Setting up a non-employee business

02 July, 2019
Gpayroll - non employee

Setting Up A Non-Employee Business

With the rising gig economy, would it be possible for a company to have zero employees? For New Jersey-based company, Tools4Wisdom, a company that produces calendar planners, it seems to be highly profitable.

Laszlo Nadler, the founder of Tools4Wisdom, managed to generate an annual revenue of USD2 million with just zero employees.

If that sounds impossible, here are some tips to run a non-employee business.


1. Leverage on your connections

Starting up a non-employee business does not necessarily mean that you have to work alone. It simply means that you do not have any full time employees to be responsible for. At the same time, it also means leveraging on the skills and expertise of freelancers and contractors.

Reach out to the connections that you have and make your requests open-ended. Instead of asking, “Do you have any freelance designers?”, ask, “Could you recommend any creative website designers or connect me with someone who specialises in that field?”

2. Network whenever you can

Scrolling through endless pages of freelancers websites will not get you the candidate that you want. Likewise, advertising your services on an online website will not bring in new projects every month. The key here is to network - at every business or industry event. It might not be one that is relevant to your business but that business owner you were talking to that night might very well know the right industry players to help your business grow.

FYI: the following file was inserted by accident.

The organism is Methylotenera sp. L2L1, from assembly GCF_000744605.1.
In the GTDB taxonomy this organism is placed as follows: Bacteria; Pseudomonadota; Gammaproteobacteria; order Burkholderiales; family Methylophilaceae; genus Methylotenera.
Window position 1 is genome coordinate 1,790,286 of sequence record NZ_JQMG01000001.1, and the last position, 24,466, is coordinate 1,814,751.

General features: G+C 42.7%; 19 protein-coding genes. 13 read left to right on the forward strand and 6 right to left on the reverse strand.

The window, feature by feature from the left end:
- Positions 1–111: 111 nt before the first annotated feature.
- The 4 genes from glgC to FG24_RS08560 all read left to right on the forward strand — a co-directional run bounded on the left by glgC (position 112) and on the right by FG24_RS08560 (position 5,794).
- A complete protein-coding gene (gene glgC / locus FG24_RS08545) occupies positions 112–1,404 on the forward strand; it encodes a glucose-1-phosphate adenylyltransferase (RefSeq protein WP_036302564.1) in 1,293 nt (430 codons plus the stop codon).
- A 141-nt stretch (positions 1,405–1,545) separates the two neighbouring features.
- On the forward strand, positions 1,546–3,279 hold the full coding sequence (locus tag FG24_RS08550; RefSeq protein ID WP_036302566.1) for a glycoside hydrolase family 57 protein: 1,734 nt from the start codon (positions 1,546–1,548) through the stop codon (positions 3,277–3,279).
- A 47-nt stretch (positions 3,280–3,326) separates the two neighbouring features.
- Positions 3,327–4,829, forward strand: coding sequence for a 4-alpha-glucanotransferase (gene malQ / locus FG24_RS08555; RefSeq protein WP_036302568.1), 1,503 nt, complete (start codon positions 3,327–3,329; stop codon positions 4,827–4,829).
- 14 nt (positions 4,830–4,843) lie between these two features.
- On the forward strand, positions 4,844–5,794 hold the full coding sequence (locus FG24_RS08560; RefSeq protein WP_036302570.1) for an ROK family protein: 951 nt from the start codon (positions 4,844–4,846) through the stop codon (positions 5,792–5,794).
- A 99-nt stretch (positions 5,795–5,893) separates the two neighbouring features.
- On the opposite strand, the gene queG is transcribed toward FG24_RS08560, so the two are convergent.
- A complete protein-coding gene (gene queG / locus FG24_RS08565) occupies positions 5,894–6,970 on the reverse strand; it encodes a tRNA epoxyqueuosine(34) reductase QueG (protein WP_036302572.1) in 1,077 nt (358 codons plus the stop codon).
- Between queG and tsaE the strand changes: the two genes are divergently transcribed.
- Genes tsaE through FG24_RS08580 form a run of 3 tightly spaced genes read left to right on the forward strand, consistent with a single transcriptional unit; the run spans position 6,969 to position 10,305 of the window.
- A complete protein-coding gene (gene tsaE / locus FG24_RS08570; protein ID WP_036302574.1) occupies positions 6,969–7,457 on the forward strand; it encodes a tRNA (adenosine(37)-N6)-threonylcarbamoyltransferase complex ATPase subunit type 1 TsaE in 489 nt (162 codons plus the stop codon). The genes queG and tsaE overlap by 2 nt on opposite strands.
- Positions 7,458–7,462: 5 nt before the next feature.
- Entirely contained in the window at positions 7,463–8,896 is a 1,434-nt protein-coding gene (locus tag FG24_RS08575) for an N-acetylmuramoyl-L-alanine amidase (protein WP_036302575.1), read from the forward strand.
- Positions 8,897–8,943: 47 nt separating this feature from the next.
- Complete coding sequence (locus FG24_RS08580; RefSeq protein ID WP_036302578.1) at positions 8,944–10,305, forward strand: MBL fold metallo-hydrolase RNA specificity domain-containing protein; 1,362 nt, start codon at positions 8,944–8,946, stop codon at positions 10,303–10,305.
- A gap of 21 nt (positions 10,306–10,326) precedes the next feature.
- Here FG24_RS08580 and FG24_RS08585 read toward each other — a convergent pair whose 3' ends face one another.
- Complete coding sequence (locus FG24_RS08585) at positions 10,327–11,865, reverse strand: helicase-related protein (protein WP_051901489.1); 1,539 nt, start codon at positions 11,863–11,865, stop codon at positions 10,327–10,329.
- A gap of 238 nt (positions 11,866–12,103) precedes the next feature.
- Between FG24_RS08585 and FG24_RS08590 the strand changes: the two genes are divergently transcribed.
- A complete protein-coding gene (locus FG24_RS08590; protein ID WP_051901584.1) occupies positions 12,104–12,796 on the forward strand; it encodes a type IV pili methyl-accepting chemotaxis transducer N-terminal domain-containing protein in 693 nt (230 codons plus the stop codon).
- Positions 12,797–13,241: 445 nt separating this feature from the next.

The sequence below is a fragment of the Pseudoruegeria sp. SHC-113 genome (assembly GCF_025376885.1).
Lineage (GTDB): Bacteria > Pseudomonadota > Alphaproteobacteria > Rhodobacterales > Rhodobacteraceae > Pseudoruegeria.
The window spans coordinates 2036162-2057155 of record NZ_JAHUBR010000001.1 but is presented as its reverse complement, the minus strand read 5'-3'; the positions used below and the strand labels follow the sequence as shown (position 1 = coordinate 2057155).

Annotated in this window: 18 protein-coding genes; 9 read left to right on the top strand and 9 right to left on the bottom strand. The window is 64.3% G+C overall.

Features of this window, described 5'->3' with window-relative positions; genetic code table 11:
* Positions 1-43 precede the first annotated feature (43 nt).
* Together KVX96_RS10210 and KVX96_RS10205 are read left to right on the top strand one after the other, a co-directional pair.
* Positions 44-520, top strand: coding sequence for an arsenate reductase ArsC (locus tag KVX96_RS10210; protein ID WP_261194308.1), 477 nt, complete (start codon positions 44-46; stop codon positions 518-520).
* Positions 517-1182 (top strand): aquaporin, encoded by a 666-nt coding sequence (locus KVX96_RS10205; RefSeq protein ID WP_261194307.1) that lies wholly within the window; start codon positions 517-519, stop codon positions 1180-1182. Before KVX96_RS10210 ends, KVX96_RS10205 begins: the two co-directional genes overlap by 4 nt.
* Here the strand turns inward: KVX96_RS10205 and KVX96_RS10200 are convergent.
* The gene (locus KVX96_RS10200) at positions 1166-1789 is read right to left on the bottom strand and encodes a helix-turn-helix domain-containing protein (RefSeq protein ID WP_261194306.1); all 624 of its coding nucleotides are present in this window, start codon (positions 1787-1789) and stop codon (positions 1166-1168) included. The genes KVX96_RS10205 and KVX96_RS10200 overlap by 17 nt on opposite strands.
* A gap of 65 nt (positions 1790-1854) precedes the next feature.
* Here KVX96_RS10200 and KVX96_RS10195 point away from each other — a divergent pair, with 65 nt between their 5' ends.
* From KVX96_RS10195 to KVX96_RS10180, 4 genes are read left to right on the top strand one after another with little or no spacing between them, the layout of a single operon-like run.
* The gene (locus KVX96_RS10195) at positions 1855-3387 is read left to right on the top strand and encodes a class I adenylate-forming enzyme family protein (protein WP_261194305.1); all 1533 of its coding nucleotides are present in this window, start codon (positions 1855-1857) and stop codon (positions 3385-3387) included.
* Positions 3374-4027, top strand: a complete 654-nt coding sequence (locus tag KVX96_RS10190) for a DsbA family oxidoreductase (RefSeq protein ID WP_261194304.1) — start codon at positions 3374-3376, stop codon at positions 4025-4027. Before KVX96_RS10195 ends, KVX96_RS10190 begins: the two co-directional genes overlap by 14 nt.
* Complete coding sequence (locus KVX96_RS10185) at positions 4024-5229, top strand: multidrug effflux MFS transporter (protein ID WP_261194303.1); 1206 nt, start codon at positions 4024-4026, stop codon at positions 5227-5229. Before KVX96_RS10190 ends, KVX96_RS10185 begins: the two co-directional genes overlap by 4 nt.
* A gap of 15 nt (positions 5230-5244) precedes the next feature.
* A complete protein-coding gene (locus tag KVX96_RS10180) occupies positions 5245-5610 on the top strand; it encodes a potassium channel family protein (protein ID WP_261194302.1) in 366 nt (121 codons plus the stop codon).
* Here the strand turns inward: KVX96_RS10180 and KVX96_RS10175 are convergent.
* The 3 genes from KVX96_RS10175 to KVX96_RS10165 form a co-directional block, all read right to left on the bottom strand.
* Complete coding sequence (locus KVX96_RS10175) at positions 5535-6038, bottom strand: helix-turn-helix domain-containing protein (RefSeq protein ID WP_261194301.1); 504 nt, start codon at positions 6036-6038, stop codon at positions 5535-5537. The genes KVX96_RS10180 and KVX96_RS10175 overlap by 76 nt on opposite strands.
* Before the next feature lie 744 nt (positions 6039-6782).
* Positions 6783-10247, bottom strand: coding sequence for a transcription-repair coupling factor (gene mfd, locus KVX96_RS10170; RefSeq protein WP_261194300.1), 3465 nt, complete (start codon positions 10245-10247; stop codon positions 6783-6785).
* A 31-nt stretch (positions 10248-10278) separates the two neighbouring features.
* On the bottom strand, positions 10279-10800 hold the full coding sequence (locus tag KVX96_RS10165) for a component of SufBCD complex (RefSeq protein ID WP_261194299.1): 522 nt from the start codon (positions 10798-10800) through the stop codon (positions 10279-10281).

3. Start small on projects

It might not bring in the revenue but focusing on getting a small project done will help to build your reputation. And once that reputation has been established in the market, the bigger projects are likely to start coming in.

4. Have a plan B when working with contractors

Hiring a freelancer or contractor can be difficult to manage. Just because they have the right skill sets does not necessarily mean that you will work well with them. Instead, set clear expectations and timelines so that these freelancers and contractors are aware of the work that they need to complete. Additionally, bearing in mind that these people are non-permanent employees, it is also good to have a plan B. It could be finishing the project yourself or calling another freelancer that you have already screened.

Setting up a company with non-existent employees is possible. It simply requires an investment of time, effort, patience and people management skills. Who knows, a zero employee company might be the future of work.